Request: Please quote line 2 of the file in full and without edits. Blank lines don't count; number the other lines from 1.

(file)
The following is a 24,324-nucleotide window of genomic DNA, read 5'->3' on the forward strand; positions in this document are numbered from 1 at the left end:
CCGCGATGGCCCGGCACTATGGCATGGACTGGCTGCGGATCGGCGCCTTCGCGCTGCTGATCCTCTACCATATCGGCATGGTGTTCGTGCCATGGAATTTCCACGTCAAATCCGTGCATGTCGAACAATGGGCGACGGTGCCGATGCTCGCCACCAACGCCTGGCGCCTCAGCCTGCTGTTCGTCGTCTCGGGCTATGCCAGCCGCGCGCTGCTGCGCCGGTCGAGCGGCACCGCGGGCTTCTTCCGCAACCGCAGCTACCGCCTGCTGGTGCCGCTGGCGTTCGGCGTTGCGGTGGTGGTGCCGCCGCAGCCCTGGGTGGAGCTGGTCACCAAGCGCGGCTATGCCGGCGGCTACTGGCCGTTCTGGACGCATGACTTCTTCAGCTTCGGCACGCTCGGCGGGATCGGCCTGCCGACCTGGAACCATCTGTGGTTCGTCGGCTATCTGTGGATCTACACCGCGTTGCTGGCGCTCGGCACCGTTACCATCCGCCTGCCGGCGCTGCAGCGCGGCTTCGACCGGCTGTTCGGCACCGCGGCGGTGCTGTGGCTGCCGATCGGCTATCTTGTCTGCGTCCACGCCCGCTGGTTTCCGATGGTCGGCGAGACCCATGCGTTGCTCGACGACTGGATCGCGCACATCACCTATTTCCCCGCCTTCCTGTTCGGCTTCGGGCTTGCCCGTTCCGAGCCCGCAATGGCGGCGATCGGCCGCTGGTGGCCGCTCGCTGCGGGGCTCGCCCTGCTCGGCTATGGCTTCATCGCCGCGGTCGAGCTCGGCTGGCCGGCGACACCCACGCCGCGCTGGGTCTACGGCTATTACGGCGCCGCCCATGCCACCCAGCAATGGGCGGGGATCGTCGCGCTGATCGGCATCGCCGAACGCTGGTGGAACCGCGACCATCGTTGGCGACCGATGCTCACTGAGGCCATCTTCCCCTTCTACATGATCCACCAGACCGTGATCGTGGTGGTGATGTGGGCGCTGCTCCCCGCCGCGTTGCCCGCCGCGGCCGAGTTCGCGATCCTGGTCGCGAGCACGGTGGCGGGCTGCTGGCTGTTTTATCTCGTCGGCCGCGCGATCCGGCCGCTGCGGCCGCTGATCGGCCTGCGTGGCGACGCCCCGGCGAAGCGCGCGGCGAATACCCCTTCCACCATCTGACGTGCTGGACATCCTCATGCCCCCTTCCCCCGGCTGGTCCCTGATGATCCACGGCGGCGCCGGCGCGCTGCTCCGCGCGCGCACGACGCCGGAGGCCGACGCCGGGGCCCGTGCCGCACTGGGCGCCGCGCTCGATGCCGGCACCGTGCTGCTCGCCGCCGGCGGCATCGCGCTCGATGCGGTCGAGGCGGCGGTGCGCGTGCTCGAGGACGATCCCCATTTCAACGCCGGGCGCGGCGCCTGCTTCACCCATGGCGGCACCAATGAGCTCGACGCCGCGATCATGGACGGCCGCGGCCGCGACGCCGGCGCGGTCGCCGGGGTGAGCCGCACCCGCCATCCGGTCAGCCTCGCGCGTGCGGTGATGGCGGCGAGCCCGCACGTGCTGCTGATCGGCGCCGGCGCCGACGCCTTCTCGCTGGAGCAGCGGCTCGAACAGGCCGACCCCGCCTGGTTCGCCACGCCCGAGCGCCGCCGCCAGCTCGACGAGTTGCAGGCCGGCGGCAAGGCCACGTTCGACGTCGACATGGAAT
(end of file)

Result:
CCGCGATGGCCCGGCACTATGGCATGGACTGGCTGCGGATCGGCGCCTTCGCGCTGCTGATCCTCTACCATATCGGCATGGTGTTCGTGCCATGGAATTTCCACGTCAAATCCGTGCATGTCGAACAATGGGCGACGGTGCCGATGCTCGCCACCAACGCCTGGCGCCTCAGCCTGCTGTTCGTCGTCTCGGGCTATGCCAGCCGCGCGCTGCTGCGCCGGTCGAGCGGCACCGCGGGCTTCTTCCGCAACCGCAGCTACCGCCTGCTGGTGCCGCTGGCGTTCGGCGTTGCGGTGGTGGTGCCGCCGCAGCCCTGGGTGGAGCTGGTCACCAAGCGCGGCTATGCCGGCGGCTACTGGCCGTTCTGGACGCATGACTTCTTCAGCTTCGGCACGCTCGGCGGGATCGGCCTGCCGACCTGGAACCATCTGTGGTTCGTCGGCTATCTGTGGATCTACACCGCGTTGCTGGCGCTCGGCACCGTTACCATCCGCCTGCCGGCGCTGCAGCGCGGCTTCGACCGGCTGTTCGGCACCGCGGCGGTGCTGTGGCTGCCGATCGGCTATCTTGTCTGCGTCCACGCCCGCTGGTTTCCGATGGTCGGCGAGACCCATGCGTTGCTCGACGACTGGATCGCGCACATCACCTATTTCCCCGCCTTCCTGTTCGGCTTCGGGCTTGCCCGTTCCGAGCCCGCAATGGCGGCGATCGGCCGCTGGTGGCCGCTCGCTGCGGGGCTCGCCCTGCTCGGCTATGGCTTCATCGCCGCGGTCGAGCTCGGCTGGCCGGCGACACCCACGCCGCGCTGGGTCTACGGCTATTACGGCGCCGCCCATGCCACCCAGCAATGGGCGGGGATCGTCGCGCTGATCGGCATCGCCGAACGCTGGTGGAACCGCGACCATCGTTGGCGACCGATGCTCACTGAGGCCATCTTCCCCTTCTACATGATCCACCAGACCGTGATCGTGGTGGTGATGTGGGCGCTGCTCCCCGCCGCGTTGCCCGCCGCGGCCGAGTTCGCGATCCTGGTCGCGAGCACGGTGGCGGGCTGCTGGCTGTTTTATCTCGTCGGCCGCGCGATCCGGCCGCTGCGGCCGCTGATCGGCCTGCGTGGCGACGCCCCGGCGAAGCGCGCGGCGAATACCCCTTCCACCATCTGACGTGCTGGACATCCTCATGCCCCCTTCCCCCGGCTGGTCCCTGATGATCCACGGCGGCGCCGGCGCGCTGCTCCGCGCGCGCACGACGCCGGAGGCCGACGCCGGGGCCCGTGCCGCACTGGGCGCCGCGCTCGATGCCGGCACCGTGCTGCTCGCCGCCGGCGGCATCGCGCTCGATGCGGTCGAGGCGGCGGTGCGCGTGCTCGAGGACGATCCCCATTTCAACGCCGGGCGCGGCGCCTGCTTCACCCATGGCGGCACCAATGAGCTCGACGCCGCGATCATGGACGGCCGCGGCCGCGACGCCGGCGCGGTCGCCGGGGTGAGCCGCACCCGCCATCCGGTCAGCCTCGCGCGTGCGGTGATGGCGGCGAGCCCGCACGTGCTGCTGATCGGCGCCGGCGCCGACGCCTTCTCGCTGGAGCAGCGGCTCGAACAGGCCGACCCCGCCTGGTTCGCCACGCCCGAGCGCCGCCGCCAGCTCGACGAGTTGCAGGCCGGCGGCAAGGCCACGTTCGACGTCGACATGGAAT